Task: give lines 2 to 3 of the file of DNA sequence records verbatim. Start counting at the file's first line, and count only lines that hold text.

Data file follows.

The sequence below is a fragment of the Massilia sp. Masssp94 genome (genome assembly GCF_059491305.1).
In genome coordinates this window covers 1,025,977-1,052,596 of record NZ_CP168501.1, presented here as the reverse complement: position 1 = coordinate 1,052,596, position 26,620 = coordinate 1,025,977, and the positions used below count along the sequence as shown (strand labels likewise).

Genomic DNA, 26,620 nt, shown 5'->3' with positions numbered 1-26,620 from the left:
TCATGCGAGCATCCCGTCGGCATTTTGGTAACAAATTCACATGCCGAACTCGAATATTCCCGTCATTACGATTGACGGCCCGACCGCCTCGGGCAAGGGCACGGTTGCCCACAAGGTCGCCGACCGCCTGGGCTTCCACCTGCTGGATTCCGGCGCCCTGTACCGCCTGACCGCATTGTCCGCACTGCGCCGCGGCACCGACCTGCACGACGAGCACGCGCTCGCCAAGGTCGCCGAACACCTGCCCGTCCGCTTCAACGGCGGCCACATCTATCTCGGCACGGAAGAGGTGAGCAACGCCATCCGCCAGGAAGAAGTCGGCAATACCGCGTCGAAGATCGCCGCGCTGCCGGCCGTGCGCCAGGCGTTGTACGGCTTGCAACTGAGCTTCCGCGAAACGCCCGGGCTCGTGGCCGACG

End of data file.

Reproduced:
In genome coordinates this window covers 1,025,977-1,052,596 of record NZ_CP168501.1, presented here as the reverse complement: position 1 = coordinate 1,052,596, position 26,620 = coordinate 1,025,977, and the positions used below count along the sequence as shown (strand labels likewise).

Genomic DNA, 26,620 nt, shown 5'->3' with positions numbered 1-26,620 from the left: